Eddie Izzard does a hilarious routine about JFK’s (in)famous Ich bin ein Berliner spiel by saying that the gaffe was actually totally fine because it’s really “70% how you look, 20% how you sound, and 10% what you say.”
With these words of wisdom in mind I decided to set out to teach students how to create data visualizations so that their research can at least look snazzy.
Just kidding. I do, however, teach a data visualization class and it’s a subject area that I’ve gotten increasingly interested in. I think that visuals can be a great way to hook students into experimenting with technology and new ways to communicate ideas. So, everything information literacy instruction should be.
But data visualization is more than just a hook – teaching students how to create visualizations, how to differentiate between and evaluate visualization types, and how to understand representations of data, is a really vital skill, particularly for anyone who is participating in life on the internet (so, pretty much everyone if the folks at Pew are to be believed).
I don’t expect my kids to become the next Nate Silver, but having some visual literacy can be helpful in terms of both coursework and daily life. My students (generally teens) are on sites like Instagram and Tumblr all the time – there’s an entire language of GIFs (see #whatshouldwecallme and its derivatives) that has sprung up online and entire conversations can be held with emojis.
And aside from social interactions, Infographics are completely ubiquitous (Flowing Data exists for a reason). Data visuals and infographics are the go-to form for representing ideas and data sets, just as visuals like GIFs are rapidly becoming a go-to form for expressing emotions and ideas online. We live in a society laden with images and being able to both produce and critically assess visuals is a valuable skill to have. Plus, data visualization is just fun to do in the classroom. I just enjoy having an excuse to take a coloring/drawing break from time to time.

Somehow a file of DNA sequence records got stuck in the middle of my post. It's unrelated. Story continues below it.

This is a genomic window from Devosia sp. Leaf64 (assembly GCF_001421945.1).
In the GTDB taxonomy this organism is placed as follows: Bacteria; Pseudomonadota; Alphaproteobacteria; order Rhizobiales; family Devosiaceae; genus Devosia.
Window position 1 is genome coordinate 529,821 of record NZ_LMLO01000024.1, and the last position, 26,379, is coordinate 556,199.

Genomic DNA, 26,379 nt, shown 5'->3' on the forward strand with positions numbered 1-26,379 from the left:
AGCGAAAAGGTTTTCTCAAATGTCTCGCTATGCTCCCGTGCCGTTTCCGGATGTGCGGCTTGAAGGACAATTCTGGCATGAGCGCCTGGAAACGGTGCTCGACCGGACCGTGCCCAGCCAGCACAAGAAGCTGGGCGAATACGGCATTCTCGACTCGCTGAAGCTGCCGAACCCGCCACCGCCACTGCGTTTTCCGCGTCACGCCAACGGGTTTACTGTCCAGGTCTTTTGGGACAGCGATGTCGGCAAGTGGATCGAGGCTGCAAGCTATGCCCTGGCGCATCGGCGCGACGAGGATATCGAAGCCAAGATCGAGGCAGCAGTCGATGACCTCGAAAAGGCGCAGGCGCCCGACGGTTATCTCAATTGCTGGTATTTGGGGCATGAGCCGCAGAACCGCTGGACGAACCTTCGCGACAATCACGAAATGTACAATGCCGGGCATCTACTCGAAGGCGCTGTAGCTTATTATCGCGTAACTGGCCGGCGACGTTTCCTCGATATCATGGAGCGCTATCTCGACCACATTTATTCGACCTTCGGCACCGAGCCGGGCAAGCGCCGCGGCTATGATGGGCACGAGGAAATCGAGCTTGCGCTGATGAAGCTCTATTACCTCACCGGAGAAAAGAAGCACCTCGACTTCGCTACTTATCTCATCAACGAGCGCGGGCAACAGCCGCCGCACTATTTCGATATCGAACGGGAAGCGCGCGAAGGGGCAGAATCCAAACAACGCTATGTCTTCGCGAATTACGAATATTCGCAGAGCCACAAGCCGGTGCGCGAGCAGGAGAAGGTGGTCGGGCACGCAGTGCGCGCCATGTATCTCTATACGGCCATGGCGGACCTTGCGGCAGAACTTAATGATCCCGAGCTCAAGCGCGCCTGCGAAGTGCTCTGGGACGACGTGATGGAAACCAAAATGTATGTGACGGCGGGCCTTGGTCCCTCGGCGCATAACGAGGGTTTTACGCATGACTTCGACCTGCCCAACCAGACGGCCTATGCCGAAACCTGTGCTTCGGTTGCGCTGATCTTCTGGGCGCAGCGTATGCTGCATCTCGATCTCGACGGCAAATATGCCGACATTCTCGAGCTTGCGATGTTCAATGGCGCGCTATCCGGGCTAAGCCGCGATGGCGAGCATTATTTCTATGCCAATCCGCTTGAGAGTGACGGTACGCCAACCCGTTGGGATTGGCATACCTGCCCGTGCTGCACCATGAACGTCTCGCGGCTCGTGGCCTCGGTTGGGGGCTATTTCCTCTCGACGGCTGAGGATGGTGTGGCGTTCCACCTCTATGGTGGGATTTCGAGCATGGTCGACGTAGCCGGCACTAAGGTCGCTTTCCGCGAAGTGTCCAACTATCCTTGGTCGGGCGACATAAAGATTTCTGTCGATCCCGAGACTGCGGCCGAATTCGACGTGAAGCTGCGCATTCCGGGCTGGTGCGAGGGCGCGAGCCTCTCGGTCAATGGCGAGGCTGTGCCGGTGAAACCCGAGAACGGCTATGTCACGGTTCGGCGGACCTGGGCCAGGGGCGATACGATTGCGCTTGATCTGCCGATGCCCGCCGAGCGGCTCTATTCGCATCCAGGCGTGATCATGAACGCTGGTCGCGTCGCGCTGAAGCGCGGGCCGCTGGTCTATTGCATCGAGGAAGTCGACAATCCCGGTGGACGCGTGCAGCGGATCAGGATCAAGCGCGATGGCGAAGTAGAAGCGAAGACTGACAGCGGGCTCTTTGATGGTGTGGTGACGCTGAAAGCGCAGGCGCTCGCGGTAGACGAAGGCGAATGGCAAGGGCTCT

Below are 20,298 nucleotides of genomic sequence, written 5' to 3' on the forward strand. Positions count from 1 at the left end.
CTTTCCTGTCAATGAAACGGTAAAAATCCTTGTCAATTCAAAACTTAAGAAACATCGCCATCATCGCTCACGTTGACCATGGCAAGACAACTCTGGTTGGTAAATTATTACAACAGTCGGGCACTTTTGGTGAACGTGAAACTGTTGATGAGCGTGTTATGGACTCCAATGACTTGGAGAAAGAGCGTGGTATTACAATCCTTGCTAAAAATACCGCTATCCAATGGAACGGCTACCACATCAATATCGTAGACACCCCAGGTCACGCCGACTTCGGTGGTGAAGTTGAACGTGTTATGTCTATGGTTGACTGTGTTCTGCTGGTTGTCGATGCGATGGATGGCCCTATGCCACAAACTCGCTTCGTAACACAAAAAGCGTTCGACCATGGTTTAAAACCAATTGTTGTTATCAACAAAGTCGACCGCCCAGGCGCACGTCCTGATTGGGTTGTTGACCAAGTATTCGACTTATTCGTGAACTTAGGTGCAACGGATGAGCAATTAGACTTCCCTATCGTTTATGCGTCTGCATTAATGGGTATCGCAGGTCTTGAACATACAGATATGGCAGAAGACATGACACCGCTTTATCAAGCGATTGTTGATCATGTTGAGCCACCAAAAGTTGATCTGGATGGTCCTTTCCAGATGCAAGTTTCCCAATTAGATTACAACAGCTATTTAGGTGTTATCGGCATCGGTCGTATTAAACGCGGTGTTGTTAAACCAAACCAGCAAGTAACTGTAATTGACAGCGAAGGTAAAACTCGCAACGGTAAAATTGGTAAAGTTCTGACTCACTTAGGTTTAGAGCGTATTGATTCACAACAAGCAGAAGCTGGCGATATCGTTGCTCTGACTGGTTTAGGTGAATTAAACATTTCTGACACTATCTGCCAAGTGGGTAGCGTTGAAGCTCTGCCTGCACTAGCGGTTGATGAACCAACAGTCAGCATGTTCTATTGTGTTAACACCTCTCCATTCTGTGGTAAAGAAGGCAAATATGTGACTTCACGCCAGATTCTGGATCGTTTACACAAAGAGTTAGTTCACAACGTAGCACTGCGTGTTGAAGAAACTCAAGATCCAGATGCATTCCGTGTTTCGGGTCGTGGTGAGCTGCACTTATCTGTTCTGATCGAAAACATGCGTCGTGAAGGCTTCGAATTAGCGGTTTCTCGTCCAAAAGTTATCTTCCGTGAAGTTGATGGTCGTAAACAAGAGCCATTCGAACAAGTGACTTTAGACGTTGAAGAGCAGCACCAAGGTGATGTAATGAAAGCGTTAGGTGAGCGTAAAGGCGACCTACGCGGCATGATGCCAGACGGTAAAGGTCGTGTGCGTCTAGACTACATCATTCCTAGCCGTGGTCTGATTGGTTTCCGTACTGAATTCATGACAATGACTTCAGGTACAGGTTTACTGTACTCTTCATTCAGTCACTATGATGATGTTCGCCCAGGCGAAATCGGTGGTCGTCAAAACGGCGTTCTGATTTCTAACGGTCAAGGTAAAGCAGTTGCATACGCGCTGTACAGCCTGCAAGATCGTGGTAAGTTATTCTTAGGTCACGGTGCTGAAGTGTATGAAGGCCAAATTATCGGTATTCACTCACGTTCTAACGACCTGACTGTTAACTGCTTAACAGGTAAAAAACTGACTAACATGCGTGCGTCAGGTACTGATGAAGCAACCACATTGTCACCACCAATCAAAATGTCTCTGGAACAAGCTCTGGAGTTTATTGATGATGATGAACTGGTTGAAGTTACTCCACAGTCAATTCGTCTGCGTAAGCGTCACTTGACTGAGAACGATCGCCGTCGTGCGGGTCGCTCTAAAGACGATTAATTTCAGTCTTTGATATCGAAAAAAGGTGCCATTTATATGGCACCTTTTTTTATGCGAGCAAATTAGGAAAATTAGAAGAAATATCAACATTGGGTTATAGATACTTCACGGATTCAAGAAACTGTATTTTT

For more on the ins and outs of data visualizations, infographics, and how they can be powerful tools, check out this Ted Talk by David MacCandless.
Lesson ideas with Data Visualization:
- Give students a data set (you can get free sets from a variety of places, including government websites, Google’s Public Data Provider, or Overthinking It for pop culture data sets, like their awesome Star Trek Red Alert one.) and have them design a data visualization on their own using a tool like PowerPoint or even just good old-fashioned pen and paper. Then put them in pairs or groups and have them work together to merge their ideas.
- Show students a bad data visualization (they are plentiful online) and have them apply best practices to fix it.
- Have students represent one data set in different ways. Check out this Lifehacker post about choosing the best way to represent your data, for inspiration.